Score One for the Little Man: Joe Mauer and Minnesota Twins Agree to Extension

Josh JohnsonCorrespondent IMarch 22, 2010

MINNEAPOLIS - OCTOBER 06:  Joe Mauer #7 of the Minnesota Twins circles the field after the Twins defeated  the Detroit Tigers to win the American League Tiebreaker game on October 6, 2009 at Hubert H. Humphrey Metrodome in Minneapolis, Minnesota.  (Photo by Jamie Squire/Getty Images)
Jamie Squire/Getty Images

As noted here yesterday, the Minnesota Twins and Joe Mauer, the reigning American League MVP, have agreed to an eight-year, $184 million contract extension, keeping Mauer in Minnesota through the 2018 season.

Mauer will make $12.5 million in 2010 and will then make $23 million per season through the 2018 season.

This signing is great news not only for Minnesotans and fans of Twins baseball, but for the sport of baseball in general as well.

Forget about the fact that catchers are more susceptible to injury than any other position player and that he may be forced from the catcher's position at some point down the line. Just don't even think about that. Leave that be for another day.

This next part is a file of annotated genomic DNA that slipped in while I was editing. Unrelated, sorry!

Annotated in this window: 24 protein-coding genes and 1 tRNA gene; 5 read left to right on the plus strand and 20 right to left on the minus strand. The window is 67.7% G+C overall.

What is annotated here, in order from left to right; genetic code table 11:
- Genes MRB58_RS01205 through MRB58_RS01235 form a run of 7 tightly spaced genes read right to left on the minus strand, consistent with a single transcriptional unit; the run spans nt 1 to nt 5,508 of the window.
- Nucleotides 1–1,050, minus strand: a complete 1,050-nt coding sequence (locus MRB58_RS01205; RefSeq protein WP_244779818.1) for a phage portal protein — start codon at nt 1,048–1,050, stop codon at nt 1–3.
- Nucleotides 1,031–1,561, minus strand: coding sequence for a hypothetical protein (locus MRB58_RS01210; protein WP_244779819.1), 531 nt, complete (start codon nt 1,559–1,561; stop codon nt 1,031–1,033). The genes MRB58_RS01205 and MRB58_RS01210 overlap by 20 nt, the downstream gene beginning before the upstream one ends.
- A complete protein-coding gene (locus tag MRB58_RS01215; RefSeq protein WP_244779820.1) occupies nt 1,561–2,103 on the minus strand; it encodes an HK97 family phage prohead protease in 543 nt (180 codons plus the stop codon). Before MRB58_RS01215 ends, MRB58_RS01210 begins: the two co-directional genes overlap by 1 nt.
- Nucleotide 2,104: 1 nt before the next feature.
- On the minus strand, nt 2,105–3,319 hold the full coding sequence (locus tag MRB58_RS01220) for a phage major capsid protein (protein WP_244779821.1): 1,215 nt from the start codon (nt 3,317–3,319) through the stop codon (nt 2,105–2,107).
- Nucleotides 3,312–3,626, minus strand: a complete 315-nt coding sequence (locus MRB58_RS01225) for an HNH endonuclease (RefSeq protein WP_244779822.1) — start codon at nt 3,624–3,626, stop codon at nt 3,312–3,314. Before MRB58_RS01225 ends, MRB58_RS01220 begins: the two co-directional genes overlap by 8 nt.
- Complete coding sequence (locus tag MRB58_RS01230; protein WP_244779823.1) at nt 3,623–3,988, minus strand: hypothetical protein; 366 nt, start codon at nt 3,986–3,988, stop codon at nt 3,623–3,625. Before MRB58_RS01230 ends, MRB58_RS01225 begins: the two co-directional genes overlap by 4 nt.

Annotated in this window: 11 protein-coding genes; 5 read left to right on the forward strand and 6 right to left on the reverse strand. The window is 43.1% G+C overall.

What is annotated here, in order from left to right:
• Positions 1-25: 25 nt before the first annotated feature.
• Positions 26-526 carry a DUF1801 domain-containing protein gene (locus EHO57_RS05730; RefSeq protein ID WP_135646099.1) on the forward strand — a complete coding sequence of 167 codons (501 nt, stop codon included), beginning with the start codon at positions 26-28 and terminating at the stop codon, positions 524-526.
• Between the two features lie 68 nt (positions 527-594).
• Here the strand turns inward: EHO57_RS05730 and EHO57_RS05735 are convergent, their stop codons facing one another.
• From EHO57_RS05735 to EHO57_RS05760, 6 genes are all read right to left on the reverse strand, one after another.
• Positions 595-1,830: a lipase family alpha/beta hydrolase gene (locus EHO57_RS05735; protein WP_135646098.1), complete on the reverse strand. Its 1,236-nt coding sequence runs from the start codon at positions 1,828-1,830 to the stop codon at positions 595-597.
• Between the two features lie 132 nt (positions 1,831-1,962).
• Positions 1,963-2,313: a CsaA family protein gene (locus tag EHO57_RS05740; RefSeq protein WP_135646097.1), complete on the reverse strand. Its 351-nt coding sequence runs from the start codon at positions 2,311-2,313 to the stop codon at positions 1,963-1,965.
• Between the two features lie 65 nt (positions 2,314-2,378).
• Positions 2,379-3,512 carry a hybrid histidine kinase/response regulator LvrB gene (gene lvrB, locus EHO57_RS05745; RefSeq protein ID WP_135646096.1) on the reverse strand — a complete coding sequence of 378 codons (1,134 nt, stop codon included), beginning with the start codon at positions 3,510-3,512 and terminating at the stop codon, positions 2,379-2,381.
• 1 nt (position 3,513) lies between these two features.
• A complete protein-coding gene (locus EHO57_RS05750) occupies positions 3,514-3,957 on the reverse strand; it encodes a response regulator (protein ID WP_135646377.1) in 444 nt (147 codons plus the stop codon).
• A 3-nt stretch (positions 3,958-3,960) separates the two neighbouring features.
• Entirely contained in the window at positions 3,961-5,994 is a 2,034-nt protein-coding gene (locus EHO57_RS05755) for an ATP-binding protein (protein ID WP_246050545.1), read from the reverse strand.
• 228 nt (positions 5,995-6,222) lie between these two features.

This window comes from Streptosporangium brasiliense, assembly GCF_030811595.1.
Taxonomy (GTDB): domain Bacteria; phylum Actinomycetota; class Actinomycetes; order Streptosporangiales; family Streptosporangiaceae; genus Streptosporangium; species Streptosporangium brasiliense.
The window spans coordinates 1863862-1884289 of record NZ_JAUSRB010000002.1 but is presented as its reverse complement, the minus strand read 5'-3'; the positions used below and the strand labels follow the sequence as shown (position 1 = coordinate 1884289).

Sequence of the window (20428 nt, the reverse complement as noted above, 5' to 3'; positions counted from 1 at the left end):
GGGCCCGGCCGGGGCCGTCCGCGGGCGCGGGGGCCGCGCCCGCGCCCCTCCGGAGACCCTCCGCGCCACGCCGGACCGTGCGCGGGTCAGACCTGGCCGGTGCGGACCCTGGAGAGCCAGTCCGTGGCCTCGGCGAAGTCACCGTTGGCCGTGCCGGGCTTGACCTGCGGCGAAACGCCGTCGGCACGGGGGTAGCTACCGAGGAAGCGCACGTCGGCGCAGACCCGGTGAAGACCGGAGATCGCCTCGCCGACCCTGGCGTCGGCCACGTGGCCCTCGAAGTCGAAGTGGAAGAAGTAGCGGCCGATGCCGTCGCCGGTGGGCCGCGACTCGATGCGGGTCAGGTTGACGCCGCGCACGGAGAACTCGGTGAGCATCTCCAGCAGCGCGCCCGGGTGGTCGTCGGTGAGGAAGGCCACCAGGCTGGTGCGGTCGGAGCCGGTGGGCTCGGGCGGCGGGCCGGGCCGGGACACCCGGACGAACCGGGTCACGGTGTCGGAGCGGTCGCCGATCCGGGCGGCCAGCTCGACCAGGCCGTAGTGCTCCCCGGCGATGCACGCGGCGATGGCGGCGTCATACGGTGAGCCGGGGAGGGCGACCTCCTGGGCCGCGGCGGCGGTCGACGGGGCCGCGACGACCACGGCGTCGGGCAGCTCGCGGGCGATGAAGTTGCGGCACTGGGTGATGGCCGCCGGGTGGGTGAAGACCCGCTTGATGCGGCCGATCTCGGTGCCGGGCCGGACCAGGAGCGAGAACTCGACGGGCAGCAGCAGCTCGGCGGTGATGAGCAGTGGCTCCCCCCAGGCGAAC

Instead, focus on the fact that the MINNESOTA TWINS, a team not a decade removed from looking down the throat of retraction, a team once forced to play inside a Teflon-roofed building not meant to host baseball, a team that had recently lost All-Star-caliber players due to having insufficient funds, have signed a player for $184 million.

This move makes the Twins look like they were David taking down Goliath. It immediately instills faith into the fans of the San Diego Padres, Tampa Bay Rays, and Milwaukee Brewers, whose teams are trying to sign their premier players to long-term extensions even with little to no chance of it happening.

Those teams will remain hopeful that their franchise players will sign before being swallowed up by the Chicago White Sox, New York Mets, and other large-market teams of Major League Baseball.

Is this the best move for the Minnesota Twins? Maybe not. It's hard to explain how one player making 25 percent of their team's payroll is a good move.

However, this extension means a lot to the teams (and their fans) that have been unable to keep up with the large-market teams who can lure players away by offering them a lot more money over more years without batting an eye.

Mauer, already one of baseball's most marketable and beloved players, wasn't tempted by the thought of playing in a large city, where he'd undoubtedly heighten his celebrity to disgusting levels.

Instead, he's staying home to play baseball in the state that has made him their son. The organization that could have chosen Mark Prior, the best college pitcher in years to enter the draft. The team that he grew up cheering for as a child.

Mauer's a rare breed, and he, along with the Twins, gave the New York Yankees, Boston Red Sox, and the other teams that have pushed smaller teams around a shot right in the groin.

This is a big win for the little man.